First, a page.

January disease vaccine at trial stage Dr John Basera

Patrick Chitumba, Midlands Bureau Chief

ZIMBABWE is developing a vaccine, now on trial stage, which will be a game changer in the fight against the deadly Tropical theileriosis, a tick-borne disease in cattle popularly known as January disease.

Theileriosis has killed thousands of cattle countrywide every rainy season in the past few years. January disease is common between December and March and is spread through the bite of the brown ear tick.

The four major tick-borne diseases that affect cattle are heart water, anaplasmosis or gall sickness, babesiosis or red water and theileriosis or January disease.

In the past year, January disease accounted for over 60 percent of all cattle deaths due to tick borne diseases.
The Department of Veterinary Services is producing 100 000 doses of theileriosis vaccine to fight January disease as part of its growing efforts to save and boost livestock production in the country.

So far, over 20 000 doses have been produced so the vaccine will be in use before the rains begin and the ticks that carry the disease are able to start flourishing.

Zimbabwe is moving ahead on several fronts to fight tick-borne diseases by building, rebuilding and renovating dip tanks, ensuring that the subsidised dipping chemicals are brought to the tanks, by handing out tick grease to farmers and now by manufacturing vaccines.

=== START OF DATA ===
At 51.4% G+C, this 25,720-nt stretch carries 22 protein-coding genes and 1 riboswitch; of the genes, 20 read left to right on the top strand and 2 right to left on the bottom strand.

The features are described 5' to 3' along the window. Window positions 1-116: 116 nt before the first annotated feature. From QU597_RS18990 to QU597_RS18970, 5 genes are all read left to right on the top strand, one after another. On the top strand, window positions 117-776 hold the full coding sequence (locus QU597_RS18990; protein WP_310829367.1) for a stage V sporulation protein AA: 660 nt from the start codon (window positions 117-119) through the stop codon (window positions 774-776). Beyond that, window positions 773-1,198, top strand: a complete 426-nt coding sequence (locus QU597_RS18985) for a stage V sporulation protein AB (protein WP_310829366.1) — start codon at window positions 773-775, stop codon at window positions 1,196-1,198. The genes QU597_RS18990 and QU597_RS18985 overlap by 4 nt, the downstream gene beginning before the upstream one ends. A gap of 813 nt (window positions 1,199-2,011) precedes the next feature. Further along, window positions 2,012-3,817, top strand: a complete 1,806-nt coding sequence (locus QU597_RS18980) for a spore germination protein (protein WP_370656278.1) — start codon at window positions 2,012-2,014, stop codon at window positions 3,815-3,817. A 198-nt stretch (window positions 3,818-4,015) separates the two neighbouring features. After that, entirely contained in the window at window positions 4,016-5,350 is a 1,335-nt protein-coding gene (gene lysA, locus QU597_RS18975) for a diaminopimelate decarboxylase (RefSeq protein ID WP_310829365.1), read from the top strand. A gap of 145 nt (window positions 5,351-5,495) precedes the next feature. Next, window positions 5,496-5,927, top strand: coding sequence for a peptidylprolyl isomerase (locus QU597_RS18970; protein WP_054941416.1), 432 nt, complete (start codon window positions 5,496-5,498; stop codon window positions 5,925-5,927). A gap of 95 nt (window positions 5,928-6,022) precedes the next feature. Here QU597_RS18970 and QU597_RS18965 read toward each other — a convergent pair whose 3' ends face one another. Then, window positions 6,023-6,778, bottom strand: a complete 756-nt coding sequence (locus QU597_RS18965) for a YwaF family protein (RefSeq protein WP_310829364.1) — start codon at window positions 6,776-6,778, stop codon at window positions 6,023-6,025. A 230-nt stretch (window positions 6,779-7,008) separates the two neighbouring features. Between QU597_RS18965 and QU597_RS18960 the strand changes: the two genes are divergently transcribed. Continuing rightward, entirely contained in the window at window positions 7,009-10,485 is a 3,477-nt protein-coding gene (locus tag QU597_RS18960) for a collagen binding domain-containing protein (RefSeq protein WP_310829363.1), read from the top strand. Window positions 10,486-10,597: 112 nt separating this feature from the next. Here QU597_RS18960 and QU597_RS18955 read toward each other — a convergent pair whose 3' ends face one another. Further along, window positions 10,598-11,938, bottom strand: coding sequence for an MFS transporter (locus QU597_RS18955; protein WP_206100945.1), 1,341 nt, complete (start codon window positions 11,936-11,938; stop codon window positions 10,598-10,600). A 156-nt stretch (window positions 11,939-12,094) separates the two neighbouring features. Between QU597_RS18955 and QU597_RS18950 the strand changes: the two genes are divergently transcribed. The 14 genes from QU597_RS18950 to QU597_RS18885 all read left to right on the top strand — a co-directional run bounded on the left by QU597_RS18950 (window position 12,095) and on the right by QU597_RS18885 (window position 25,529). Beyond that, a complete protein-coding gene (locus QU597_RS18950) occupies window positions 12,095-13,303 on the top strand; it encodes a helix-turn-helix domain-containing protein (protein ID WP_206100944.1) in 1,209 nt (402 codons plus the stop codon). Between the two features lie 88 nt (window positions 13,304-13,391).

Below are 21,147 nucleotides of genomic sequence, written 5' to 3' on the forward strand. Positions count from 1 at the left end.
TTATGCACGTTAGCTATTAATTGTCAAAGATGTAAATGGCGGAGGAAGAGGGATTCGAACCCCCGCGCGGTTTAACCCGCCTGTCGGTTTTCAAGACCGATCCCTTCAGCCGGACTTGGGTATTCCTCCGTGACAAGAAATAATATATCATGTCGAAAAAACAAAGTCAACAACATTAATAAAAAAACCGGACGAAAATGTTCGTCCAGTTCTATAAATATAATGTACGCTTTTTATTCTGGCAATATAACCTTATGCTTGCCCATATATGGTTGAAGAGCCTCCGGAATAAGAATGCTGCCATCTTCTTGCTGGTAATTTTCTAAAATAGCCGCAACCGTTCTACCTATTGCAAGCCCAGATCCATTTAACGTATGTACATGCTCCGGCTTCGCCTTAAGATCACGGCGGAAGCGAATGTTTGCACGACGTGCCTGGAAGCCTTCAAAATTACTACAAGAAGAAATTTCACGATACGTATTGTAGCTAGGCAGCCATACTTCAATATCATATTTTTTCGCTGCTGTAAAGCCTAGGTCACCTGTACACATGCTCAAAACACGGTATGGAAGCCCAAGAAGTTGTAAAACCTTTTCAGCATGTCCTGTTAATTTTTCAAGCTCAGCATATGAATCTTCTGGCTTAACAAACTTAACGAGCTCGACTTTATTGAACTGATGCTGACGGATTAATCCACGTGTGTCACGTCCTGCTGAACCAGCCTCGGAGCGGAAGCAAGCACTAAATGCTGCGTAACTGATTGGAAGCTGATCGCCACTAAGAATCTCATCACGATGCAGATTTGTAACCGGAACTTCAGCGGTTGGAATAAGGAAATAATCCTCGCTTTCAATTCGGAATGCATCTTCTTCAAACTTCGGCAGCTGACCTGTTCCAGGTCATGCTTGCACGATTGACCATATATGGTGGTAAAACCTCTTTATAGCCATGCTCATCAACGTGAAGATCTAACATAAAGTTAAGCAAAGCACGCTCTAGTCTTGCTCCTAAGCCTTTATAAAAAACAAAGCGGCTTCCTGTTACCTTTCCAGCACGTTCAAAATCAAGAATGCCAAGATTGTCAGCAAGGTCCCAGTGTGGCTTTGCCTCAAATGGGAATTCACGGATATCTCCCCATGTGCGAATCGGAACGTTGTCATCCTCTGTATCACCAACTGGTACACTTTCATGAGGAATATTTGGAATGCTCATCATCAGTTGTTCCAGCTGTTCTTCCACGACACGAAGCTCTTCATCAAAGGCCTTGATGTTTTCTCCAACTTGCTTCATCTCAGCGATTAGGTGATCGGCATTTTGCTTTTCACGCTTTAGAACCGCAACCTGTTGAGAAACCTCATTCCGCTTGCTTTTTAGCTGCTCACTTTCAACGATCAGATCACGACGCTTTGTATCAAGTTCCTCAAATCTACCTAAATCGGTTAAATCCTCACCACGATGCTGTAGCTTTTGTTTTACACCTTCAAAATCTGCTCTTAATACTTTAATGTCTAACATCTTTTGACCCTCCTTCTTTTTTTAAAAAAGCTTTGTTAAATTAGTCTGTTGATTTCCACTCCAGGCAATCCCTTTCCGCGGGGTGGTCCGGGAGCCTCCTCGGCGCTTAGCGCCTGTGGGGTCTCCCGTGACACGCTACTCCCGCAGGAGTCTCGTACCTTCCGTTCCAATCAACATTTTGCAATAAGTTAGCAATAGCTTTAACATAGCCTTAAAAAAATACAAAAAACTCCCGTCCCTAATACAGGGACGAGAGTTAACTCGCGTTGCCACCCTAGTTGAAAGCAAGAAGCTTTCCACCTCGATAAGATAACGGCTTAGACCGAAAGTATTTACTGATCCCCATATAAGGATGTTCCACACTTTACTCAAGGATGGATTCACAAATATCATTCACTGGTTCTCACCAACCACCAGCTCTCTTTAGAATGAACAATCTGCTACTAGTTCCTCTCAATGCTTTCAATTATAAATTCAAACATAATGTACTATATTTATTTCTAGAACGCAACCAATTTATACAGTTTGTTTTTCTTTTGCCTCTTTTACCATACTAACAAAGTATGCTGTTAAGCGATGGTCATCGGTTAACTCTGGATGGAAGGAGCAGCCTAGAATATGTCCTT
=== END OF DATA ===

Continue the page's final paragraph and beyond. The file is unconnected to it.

The country’s 2020-2025 Livestock Recovery Growth Plan identifies livestock diseases as one of the key intervention points requiring urgent attention to correctly position the livestock sector for meaningful contribution to the national development strategy.

The Livestock Recovery Growth Plan is aimed at increasing the national herd to 6 million by 2023 from the current 5, 5 million in a bid to meet national demand for cattle products and substitute imports.

In an interview, the Permanent Secretary in the Ministry of Lands, Agriculture, Fisheries, Water and Rural Development, Dr John Basera said the January disease vaccine is almost ready with scientists assessing whether or not the shot has side effects before farmers can start accessing it on the market.

“So we also have another scientific intervention in the form of coming up with our own vaccine to fight January disease. The vaccine is still under development and it is now in phase three which is the last leg of its development,” he said.

“Work on producing the vaccine for January disease is now at an advanced stage with scientists now assessing if the vaccine has side effects and how to counter them. We are now doing field trials so that we ascertain whether there are no after-effects and so on, but so far we are happy with the results.”

Dr Basera said the vaccine will help contain the scourge of January disease. He said between 2015-2016 farmers across the country lost half a million cattle to the January disease.

Dr Basera

Dr Basera said other preventive measures including dipping cattle regularly and applying tick grease are important in the fight against January disease.